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WHO guidance on mental health training: a systematic review of the progress for non-specialist health workers.

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Caulfield, Alexandra  ORCID logo
Vatansever, Deniz 
Lambert, Gabriel 


OBJECTIVE: To assess existing literature on the effectiveness of mental health training courses for non-specialist health workers, based on the WHO guidelines (2008). DESIGN: A systematic review was carried out, complying with the Preferred Reporting Items for Systematic Reviews and Meta-Analyses checklist. DATA SOURCES: After examination of key studies in the literature, a comprehensive search was performed within the following electronic databases on 31 May 2017: PubMed, PsycINFO, CINAHL (using EBSCOHost interface), Cochrane, Web of Science. ELIGIBILITY CRITERIA: Searches were conducted for articles published in English from January 2008 to May 2017, using search terms related to mental health, training, community care and evaluation/outcome, following the Participants, Interventions, Comparators and Outcomes process for evidence-based practice. OUTCOMES: Data were collected across the following categories: trainees (number and background), training course (curriculum, teaching method, length), evaluation method (timing of evaluation, collection method and measures assessed) and evaluation outcome (any improvement recorded from baseline). In addition, studies were assessed for their methodological quality using the framework established by Liu et al (2016). RESULTS: 29 studies with relevant training courses met the inclusion criteria. These were implemented across 16 countries since 2008 (over half between 2014 and 2017), with 10 in three high-income countries. Evaluation methods and outcomes showed high variability across studies, with courses assessing trainees' attitude, knowledge, clinical practice, skills, confidence, satisfaction and/or patient outcome. All 29 studies found some improvement after training in at least one area, and 10 studies found this improvement to be significant. CONCLUSIONS: Training non-specialist workers in mental healthcare is an effective strategy to increase global provision and capacity, and improves knowledge, attitude, skill and confidence among health workers, as well as clinical practice and patient outcome. Areas for future focus include the development of standardised evaluation methods and outcomes to allow cross-comparison between studies, and optimisation of course structure. PROSPERO REGISTRATION NUMBER: CRD42016033269.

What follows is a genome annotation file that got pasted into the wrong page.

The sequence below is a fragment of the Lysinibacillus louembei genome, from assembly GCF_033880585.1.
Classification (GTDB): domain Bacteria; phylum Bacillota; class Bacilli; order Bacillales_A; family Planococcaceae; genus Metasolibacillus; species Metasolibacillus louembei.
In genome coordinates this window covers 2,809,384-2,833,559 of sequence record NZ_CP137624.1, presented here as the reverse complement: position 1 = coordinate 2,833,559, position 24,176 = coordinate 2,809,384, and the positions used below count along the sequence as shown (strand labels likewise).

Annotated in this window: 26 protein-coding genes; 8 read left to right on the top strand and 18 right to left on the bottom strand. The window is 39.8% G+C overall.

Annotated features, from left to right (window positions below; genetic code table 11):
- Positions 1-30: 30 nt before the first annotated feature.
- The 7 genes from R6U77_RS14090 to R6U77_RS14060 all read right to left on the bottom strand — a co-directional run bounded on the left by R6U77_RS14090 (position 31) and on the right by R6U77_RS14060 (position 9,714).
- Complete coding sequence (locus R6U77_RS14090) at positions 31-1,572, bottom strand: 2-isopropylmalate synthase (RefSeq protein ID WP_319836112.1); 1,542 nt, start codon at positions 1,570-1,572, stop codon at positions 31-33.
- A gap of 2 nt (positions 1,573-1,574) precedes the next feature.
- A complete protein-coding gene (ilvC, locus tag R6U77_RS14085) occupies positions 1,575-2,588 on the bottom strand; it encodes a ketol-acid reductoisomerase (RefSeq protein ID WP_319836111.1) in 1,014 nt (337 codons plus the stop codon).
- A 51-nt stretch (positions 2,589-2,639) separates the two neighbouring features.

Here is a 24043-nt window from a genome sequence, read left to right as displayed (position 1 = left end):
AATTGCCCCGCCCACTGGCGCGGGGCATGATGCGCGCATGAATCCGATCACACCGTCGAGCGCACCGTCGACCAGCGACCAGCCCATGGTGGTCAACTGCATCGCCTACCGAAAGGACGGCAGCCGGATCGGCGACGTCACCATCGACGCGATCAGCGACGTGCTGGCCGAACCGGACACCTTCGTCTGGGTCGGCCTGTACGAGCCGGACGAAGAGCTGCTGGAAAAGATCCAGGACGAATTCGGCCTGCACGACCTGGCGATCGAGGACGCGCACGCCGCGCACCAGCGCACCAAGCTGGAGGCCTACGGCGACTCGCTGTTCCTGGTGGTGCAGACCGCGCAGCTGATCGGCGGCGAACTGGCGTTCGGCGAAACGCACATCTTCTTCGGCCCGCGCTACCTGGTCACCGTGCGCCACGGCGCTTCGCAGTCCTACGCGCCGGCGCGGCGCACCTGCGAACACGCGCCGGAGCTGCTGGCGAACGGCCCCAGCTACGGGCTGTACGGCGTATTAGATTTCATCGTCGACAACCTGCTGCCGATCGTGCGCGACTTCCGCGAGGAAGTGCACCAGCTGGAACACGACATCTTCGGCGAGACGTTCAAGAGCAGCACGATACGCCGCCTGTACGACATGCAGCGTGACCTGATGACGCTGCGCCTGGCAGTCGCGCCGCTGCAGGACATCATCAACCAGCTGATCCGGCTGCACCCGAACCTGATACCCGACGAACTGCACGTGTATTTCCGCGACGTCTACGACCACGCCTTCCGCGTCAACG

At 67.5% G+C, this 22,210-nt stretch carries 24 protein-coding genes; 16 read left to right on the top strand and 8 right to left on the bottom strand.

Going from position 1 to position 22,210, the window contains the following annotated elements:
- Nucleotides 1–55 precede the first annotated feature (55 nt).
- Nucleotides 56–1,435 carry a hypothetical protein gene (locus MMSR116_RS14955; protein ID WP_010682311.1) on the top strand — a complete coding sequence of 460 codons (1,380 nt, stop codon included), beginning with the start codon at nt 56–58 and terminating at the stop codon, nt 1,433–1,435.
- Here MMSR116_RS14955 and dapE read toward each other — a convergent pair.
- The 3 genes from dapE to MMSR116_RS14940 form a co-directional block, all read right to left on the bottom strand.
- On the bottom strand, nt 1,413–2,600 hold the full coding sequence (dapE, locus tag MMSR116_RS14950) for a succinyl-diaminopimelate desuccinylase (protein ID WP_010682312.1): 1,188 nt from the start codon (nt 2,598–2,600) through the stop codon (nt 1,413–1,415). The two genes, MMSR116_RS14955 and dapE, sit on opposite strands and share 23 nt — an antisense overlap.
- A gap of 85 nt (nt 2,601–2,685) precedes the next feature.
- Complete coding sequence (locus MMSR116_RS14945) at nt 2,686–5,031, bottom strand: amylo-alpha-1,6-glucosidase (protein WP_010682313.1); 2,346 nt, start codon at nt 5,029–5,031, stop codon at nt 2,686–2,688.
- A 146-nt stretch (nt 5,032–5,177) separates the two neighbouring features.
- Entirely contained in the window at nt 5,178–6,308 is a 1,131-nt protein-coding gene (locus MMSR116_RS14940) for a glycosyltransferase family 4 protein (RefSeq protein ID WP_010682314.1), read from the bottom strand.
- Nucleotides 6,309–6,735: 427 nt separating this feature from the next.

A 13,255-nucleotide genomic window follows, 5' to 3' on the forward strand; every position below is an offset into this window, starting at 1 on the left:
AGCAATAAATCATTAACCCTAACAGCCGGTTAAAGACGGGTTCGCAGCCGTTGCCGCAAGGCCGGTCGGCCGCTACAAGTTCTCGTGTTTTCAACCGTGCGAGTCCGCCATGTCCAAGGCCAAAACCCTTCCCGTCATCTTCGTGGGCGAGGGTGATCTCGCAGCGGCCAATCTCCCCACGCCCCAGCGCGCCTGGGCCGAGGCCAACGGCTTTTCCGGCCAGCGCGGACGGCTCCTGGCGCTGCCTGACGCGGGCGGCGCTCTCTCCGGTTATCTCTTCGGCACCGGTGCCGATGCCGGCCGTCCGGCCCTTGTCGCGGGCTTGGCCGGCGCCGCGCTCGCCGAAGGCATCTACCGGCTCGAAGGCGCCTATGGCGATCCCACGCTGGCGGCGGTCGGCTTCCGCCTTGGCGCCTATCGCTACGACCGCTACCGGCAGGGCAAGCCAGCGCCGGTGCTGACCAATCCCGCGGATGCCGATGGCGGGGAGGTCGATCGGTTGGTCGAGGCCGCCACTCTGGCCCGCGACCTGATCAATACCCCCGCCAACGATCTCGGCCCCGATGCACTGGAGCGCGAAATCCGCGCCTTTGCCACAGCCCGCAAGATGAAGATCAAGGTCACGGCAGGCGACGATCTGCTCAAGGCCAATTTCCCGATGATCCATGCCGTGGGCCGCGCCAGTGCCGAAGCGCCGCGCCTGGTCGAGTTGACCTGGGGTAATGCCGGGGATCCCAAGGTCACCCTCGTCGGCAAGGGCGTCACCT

health policy, international health services, medical education and training, mental health, public health, task-shifting and task-sharing, Community Health Workers, Curriculum, Education, Nursing, General Practitioners, Global Health, Health Personnel, Health Policy, Humans, Mental Disorders, Mental Health Services, Nurses, World Health Organization

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BMJ Open

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